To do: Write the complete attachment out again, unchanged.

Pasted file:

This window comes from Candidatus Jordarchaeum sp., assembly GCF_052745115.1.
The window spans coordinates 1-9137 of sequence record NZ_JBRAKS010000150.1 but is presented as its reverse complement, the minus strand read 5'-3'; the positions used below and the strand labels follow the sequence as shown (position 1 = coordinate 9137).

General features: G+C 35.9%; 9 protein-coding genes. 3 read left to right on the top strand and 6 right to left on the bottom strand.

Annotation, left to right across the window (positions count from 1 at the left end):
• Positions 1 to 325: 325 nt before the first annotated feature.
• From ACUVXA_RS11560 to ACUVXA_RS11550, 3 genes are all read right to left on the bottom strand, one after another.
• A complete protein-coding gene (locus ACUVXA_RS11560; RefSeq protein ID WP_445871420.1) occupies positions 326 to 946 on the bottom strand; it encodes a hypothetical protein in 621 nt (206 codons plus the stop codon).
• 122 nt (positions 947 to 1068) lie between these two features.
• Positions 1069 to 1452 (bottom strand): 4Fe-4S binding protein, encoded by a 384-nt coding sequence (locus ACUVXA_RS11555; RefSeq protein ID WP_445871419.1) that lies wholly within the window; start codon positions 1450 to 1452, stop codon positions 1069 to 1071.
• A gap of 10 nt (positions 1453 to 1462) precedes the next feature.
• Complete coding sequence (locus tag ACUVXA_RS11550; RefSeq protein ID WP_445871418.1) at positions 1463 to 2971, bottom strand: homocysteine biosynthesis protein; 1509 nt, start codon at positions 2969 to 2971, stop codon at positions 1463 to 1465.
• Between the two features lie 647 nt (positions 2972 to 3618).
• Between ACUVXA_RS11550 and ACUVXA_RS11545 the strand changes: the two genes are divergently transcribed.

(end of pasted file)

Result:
This window comes from Candidatus Jordarchaeum sp., assembly GCF_052745115.1.
The window spans coordinates 1-9137 of sequence record NZ_JBRAKS010000150.1 but is presented as its reverse complement, the minus strand read 5'-3'; the positions used below and the strand labels follow the sequence as shown (position 1 = coordinate 9137).

General features: G+C 35.9%; 9 protein-coding genes. 3 read left to right on the top strand and 6 right to left on the bottom strand.

Annotation, left to right across the window (positions count from 1 at the left end):
• Positions 1 to 325: 325 nt before the first annotated feature.
• From ACUVXA_RS11560 to ACUVXA_RS11550, 3 genes are all read right to left on the bottom strand, one after another.
• A complete protein-coding gene (locus ACUVXA_RS11560; RefSeq protein ID WP_445871420.1) occupies positions 326 to 946 on the bottom strand; it encodes a hypothetical protein in 621 nt (206 codons plus the stop codon).
• 122 nt (positions 947 to 1068) lie between these two features.
• Positions 1069 to 1452 (bottom strand): 4Fe-4S binding protein, encoded by a 384-nt coding sequence (locus ACUVXA_RS11555; RefSeq protein ID WP_445871419.1) that lies wholly within the window; start codon positions 1450 to 1452, stop codon positions 1069 to 1071.
• A gap of 10 nt (positions 1453 to 1462) precedes the next feature.
• Complete coding sequence (locus tag ACUVXA_RS11550; RefSeq protein ID WP_445871418.1) at positions 1463 to 2971, bottom strand: homocysteine biosynthesis protein; 1509 nt, start codon at positions 2969 to 2971, stop codon at positions 1463 to 1465.
• Between the two features lie 647 nt (positions 2972 to 3618).
• Between ACUVXA_RS11550 and ACUVXA_RS11545 the strand changes: the two genes are divergently transcribed.